The Congress of Vienna: archaeology, nationalism and the values of the modern world

Tevdovski, Ljuben (2015) The Congress of Vienna: archaeology, nationalism and the values of the modern world. Political Thought (50). pp. 57-62. ISSN 1409-9853

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Generations of historians have written on the subject of the Vienna Congress and its impact on the European and the global system of balance of power. Their views have been diverse, ranging from admiration for the visionary creators of the century of peace to the critics that located the predatory nature of the modern states in the principles laid out in this period.

Many international affairs scholars would agree that some aspects of the contemporary global relations still depend on the principle of balance of power established two centuries ago. Yet, while it is easy to make parallels with the contemporary relations among the nations, we are obliged to bear in mind that the Congress of Vienna did not regulate the relations among nations. On the contrary,its political decisions provided the right conditions for the very creation of the nations.

The agreements of the Concert of Europe did not eliminate just the long-lasting French hegemony, it also annihilated the idea of a global empire based on the wisdom and traditions of the ancient empires. Instead, it created parallel worlds of isolated and intensively purified identities, all of them claiming different ancient roots.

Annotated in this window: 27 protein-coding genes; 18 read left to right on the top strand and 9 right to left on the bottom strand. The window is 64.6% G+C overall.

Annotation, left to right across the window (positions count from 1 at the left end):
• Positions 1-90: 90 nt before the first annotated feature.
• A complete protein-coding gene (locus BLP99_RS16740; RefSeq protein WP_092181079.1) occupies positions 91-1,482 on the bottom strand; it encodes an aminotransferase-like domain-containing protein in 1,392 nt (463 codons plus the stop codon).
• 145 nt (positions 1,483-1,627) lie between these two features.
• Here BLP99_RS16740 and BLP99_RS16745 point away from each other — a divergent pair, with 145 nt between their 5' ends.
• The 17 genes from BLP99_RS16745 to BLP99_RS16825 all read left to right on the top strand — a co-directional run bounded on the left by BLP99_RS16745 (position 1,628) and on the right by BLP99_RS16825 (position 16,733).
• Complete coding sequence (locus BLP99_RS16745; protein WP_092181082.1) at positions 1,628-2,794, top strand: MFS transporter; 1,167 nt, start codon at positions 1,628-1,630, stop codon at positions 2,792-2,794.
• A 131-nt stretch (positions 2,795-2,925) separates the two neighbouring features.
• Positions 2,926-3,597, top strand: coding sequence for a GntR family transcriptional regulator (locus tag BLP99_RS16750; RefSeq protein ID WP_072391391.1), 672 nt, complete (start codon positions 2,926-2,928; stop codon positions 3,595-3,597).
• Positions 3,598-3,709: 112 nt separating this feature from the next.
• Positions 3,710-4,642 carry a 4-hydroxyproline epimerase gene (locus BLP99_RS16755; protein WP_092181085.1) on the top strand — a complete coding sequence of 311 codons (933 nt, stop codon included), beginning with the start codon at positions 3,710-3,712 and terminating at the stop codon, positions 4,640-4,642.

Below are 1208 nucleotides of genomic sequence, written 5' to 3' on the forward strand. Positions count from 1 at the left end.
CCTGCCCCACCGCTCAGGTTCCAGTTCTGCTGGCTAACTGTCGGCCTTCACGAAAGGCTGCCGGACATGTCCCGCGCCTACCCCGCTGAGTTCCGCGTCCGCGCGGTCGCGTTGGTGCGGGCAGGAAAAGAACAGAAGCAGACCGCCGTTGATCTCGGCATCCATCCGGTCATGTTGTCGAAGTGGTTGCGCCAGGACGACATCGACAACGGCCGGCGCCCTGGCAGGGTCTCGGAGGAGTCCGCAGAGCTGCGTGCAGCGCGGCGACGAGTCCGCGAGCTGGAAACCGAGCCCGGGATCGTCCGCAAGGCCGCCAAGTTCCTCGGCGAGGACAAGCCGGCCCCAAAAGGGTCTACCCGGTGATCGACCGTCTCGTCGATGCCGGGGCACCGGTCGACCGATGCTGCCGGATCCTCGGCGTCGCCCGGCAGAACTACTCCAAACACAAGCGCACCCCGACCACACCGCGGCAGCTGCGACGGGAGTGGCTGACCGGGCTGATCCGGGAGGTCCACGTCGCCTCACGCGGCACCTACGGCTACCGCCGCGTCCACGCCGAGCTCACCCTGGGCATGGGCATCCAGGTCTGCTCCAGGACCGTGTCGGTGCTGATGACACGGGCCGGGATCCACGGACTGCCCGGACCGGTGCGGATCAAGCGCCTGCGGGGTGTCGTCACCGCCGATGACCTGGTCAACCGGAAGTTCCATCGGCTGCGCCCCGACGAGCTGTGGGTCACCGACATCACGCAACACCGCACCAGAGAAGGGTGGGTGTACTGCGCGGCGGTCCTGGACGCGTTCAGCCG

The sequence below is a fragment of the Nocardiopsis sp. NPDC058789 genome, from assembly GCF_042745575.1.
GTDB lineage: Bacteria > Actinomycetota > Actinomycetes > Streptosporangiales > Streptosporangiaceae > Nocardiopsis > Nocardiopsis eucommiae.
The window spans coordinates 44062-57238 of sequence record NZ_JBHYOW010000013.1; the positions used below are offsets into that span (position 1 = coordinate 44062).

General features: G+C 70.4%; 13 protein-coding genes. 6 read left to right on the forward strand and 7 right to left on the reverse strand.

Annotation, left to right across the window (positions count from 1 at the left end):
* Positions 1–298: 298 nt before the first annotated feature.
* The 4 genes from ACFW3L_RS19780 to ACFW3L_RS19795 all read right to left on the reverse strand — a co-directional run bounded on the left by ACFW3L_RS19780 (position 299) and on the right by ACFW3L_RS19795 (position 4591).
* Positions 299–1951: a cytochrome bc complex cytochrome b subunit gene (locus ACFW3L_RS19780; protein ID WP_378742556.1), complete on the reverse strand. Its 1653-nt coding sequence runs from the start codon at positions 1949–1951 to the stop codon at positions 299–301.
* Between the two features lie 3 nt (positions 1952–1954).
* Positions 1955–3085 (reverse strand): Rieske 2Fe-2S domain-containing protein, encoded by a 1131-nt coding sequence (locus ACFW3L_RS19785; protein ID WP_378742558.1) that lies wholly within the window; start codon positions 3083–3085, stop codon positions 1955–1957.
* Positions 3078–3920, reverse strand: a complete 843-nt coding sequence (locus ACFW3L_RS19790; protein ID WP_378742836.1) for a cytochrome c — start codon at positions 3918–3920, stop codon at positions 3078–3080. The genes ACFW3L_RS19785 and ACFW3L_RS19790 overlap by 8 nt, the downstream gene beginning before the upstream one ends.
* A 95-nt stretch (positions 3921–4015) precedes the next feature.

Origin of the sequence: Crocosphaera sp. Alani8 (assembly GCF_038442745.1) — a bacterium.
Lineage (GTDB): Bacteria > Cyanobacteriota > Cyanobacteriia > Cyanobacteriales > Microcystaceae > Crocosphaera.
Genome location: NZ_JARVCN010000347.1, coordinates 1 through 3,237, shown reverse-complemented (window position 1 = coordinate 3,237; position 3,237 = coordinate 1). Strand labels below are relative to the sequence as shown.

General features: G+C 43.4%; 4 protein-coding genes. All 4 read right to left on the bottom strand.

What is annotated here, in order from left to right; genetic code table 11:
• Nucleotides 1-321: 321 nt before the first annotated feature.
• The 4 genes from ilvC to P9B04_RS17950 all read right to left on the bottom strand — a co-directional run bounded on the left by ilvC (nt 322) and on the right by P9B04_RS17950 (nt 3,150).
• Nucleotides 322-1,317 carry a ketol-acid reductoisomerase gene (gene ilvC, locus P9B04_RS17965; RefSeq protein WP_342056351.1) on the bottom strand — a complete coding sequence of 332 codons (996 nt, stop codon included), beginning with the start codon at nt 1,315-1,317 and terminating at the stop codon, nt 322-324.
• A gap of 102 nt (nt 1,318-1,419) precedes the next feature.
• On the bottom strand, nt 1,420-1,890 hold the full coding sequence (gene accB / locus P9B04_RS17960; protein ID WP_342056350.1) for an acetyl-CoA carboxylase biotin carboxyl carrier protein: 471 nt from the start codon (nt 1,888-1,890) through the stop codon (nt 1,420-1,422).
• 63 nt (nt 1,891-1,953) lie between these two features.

Therefore, the Vienna system of international affairs did not bring just a new paradigm in the international relations, it rather changed the global tendencies of
self-representation, collective identities, as well as the values of and cultural insights into different societies.

In the next hundred years, through the scientific breakthroughs of the new science of archaeology, Europe and the world will be broken into eternal and coherent nations, races, cultures and civilizations. In the nineteenth century, Europeans would not compete any more on who is more civilized, they will begin to live in different civilizations that try to annihilate each other in order to survive.

Item Type: Article
Subjects: Humanities > History and archaeology
Social Sciences > Political Science
Divisions: Faculty of Educational Science
Depositing User: Ljuben Tevdovski
Date Deposited: 21 Feb 2018 08:51
Last Modified: 21 Feb 2018 08:51

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